Recently, deep reinforcement learning (DRL) frameworks have shown potential for solving NP-hard routing problems such as the traveling salesman problem (TSP) without problem-specific expert knowledge. Although DRL can be used to solve complex problems, DRL frameworks still struggle to compete with state-of-the-art heuristics showing a substantial performance gap. This paper proposes a novel hierarchical problem-solving strategy, termed learning collaborative policies (LCP), which can effectively find the near-optimum solution using two iterative DRL policies: the seeder and reviser. The seeder generates as diversified candidate solutions as possible (seeds) while being dedicated to exploring over the full combinatorial action space (i.e., sequence of assignment action). To this end, we train the seeder's policy using a simple yet effective entropy regularization reward to encourage the seeder to find diverse solutions. On the other hand, the reviser modifies each candidate solution generated by the seeder; it partitions the full trajectory into sub-tours and simultaneously revises each sub-tour to minimize its traveling distance. Thus, the reviser is trained to improve the candidate solution's quality, focusing on the reduced solution space (which is beneficial for exploitation). Extensive experiments demonstrate that the proposed two-policies collaboration scheme improves over single-policy DRL framework on various NP-hard routing problems, including TSP, prize collecting TSP (PCTSP), and capacitated vehicle routing problem (CVRP).


Transductive Robust Learning Guarantees

arXiv.org Machine Learning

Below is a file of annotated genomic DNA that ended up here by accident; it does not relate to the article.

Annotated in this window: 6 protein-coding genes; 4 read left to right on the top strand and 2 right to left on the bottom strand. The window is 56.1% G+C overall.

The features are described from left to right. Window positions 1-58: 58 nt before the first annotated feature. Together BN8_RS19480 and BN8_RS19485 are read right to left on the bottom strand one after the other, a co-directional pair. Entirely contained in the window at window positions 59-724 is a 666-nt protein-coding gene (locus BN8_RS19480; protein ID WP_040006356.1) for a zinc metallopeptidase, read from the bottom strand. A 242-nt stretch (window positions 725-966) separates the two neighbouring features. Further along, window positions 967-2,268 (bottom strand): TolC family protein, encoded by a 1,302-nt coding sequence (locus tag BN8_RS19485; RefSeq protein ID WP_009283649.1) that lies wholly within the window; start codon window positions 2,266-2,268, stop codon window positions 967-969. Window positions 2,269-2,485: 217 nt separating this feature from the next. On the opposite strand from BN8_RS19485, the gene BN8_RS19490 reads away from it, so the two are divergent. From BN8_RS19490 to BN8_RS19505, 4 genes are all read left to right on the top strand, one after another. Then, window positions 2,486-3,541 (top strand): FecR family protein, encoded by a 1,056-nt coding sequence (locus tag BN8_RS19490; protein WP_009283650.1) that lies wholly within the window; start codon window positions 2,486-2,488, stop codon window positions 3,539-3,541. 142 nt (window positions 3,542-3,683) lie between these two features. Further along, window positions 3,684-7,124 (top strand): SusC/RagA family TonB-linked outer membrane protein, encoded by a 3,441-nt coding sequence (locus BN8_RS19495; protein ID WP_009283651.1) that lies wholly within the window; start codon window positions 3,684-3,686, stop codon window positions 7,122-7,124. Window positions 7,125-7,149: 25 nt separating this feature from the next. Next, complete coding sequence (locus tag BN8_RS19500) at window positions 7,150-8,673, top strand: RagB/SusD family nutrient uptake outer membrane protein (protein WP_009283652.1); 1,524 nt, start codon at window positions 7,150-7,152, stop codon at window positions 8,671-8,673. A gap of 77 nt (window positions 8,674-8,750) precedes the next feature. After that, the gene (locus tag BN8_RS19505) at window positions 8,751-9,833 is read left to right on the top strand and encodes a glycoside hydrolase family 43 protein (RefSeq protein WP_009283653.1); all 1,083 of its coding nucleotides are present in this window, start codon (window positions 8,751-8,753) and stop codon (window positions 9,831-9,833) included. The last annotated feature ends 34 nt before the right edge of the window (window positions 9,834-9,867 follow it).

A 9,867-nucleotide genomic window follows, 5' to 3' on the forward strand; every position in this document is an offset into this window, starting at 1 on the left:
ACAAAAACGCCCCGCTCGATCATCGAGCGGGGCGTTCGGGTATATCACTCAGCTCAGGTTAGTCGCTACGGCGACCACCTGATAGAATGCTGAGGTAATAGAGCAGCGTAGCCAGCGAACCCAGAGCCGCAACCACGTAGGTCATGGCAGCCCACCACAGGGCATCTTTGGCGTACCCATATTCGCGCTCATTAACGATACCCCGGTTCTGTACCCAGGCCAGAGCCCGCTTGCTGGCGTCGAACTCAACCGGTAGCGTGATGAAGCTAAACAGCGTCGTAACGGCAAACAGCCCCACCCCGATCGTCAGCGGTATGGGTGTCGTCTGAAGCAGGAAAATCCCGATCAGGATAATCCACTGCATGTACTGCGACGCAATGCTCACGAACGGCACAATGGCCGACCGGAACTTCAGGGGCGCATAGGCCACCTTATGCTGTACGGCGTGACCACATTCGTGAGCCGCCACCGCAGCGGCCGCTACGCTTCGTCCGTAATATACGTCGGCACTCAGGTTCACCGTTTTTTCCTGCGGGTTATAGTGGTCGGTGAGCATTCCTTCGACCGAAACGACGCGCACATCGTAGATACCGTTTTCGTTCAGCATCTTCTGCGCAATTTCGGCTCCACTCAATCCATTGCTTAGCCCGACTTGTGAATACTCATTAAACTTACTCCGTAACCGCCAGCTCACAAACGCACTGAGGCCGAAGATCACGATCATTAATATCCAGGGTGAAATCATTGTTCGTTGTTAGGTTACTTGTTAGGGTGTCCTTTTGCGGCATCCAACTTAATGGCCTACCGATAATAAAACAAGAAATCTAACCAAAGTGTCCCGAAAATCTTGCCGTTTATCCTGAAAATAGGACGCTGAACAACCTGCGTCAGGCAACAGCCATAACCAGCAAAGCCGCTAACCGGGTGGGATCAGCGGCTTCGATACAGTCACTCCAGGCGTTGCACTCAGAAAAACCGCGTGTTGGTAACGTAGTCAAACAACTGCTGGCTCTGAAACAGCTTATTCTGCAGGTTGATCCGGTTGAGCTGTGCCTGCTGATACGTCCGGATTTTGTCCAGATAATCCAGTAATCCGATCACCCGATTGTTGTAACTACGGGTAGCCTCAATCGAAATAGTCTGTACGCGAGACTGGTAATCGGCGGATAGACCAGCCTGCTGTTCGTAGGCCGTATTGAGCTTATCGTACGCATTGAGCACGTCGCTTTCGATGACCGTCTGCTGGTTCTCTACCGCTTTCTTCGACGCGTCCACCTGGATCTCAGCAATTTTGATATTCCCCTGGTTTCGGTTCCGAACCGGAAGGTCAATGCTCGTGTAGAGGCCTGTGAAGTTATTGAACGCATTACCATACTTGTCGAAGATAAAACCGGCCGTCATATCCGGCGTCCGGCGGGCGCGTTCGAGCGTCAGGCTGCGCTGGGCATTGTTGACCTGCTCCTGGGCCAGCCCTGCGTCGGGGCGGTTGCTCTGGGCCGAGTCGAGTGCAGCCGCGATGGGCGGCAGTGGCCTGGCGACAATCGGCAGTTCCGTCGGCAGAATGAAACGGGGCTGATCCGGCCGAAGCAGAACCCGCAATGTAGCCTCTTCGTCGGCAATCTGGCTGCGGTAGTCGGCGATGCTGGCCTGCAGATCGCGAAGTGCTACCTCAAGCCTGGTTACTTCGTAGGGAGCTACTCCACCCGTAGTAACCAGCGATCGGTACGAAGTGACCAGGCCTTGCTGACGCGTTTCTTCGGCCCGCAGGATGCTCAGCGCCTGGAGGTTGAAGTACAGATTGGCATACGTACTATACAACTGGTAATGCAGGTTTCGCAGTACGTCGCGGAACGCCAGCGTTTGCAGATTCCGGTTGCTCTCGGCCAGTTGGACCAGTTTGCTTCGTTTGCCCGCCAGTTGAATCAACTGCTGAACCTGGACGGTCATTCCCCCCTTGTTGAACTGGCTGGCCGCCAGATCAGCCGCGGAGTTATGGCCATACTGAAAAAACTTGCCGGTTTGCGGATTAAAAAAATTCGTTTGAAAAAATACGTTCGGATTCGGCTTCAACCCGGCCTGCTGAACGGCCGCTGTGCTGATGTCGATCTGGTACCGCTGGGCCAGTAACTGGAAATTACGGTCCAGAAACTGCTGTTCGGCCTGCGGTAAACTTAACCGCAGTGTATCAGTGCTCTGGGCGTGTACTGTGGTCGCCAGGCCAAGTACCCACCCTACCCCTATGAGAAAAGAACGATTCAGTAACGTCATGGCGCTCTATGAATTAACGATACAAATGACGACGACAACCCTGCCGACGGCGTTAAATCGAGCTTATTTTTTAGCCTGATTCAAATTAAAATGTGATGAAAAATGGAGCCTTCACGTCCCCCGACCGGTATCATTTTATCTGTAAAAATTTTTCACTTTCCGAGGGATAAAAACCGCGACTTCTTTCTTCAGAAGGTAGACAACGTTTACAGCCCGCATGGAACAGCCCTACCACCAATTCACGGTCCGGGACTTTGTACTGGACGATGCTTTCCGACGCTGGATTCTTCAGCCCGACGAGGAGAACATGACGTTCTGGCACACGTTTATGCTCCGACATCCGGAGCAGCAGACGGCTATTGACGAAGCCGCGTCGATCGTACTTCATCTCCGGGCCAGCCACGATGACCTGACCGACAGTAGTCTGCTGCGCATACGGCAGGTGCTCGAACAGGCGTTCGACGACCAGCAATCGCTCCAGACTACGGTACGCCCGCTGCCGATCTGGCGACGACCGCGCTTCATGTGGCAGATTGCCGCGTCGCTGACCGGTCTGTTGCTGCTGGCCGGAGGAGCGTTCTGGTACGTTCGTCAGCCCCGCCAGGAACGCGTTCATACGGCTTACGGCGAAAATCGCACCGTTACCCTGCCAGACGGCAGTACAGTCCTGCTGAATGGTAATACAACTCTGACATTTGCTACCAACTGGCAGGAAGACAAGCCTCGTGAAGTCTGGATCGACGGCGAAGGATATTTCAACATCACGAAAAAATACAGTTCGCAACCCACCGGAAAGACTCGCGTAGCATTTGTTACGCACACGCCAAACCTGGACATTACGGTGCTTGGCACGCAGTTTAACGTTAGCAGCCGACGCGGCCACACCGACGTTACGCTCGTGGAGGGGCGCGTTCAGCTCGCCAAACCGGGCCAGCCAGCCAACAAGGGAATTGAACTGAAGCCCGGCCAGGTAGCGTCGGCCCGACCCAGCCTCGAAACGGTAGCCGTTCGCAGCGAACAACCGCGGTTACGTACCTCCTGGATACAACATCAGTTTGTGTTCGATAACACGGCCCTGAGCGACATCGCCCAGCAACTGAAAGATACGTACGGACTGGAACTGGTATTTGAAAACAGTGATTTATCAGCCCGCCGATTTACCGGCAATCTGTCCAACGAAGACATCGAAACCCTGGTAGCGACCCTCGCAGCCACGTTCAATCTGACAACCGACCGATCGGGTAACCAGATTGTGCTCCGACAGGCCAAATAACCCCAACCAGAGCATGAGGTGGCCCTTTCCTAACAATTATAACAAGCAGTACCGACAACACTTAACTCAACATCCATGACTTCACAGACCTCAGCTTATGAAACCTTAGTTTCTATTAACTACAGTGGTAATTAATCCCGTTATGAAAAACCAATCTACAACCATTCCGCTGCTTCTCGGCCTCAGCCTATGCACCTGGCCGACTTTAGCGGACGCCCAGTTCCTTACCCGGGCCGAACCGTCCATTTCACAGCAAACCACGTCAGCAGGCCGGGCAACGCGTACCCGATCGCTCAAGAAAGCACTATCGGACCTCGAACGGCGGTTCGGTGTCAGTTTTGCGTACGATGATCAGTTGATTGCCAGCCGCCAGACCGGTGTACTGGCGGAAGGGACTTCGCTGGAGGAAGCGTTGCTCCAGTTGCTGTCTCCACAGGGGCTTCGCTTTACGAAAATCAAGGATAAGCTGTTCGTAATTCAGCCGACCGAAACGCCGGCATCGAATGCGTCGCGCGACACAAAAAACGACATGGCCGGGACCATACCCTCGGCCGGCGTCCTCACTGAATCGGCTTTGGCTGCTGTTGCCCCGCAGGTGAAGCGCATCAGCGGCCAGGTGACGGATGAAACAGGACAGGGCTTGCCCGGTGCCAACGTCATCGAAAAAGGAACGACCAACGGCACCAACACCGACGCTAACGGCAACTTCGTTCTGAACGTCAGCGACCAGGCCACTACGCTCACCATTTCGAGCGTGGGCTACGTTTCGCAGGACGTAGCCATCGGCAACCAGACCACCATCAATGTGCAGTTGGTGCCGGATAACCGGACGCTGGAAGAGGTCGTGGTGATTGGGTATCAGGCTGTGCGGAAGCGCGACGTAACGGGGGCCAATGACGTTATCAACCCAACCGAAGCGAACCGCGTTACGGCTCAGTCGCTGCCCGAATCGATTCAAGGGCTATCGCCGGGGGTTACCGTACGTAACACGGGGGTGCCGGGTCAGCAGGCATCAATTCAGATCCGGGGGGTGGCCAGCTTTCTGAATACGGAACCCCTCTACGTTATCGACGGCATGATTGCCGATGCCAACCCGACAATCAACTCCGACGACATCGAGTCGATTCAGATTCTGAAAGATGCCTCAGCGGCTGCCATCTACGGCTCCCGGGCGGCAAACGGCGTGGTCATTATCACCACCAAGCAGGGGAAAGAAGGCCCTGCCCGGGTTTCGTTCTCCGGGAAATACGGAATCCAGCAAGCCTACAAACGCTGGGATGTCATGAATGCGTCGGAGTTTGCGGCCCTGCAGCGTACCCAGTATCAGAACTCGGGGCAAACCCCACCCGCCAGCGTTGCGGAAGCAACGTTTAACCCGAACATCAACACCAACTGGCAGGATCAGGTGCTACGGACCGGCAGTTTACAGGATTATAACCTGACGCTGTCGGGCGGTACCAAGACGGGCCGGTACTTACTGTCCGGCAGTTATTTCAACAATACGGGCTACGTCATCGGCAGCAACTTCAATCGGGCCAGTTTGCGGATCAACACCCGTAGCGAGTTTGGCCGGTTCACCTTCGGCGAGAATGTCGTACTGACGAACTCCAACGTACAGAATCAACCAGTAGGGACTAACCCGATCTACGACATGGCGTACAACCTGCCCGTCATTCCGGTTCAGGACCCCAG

We study the problem of adversarially robust learning in the transductive setting. For classes $\mathcal{H}$ of bounded VC dimension, we propose a simple transductive learner that when presented with a set of labeled training examples and a set of unlabeled test examples (both sets possibly adversarially perturbed), it correctly labels the test examples with a robust error rate that is linear in the VC dimension and is adaptive to the complexity of the perturbation set. This result provides an exponential improvement in dependence on VC dimension over the best known upper bound on the robust error in the inductive setting, at the expense of competing with a more restrictive notion of optimal robust error.


Causal Direction of Data Collection Matters: Implications of Causal and Anticausal Learning for NLP

arXiv.org Artificial Intelligence

The principle of independent causal mechanisms (ICM) states that generative processes of real world data consist of independent modules which do not influence or inform each other. While this idea has led to fruitful developments in the field of causal inference, it is not widely-known in the NLP community. In this work, we argue that the causal direction of the data collection process bears nontrivial implications that can explain a number of published NLP findings, such as differences in semi-supervised learning (SSL) and domain adaptation (DA) performance across different settings. We categorize common NLP tasks according to their causal direction and empirically assay the validity of the ICM principle for text data using minimum description length. We conduct an extensive meta-analysis of over 100 published SSL and 30 DA studies, and find that the results are consistent with our expectations based on causal insights. This work presents the first attempt to analyze the ICM principle in NLP, and provides constructive suggestions for future modeling choices. Code available at https://github.com/zhijing-jin/icm4nlp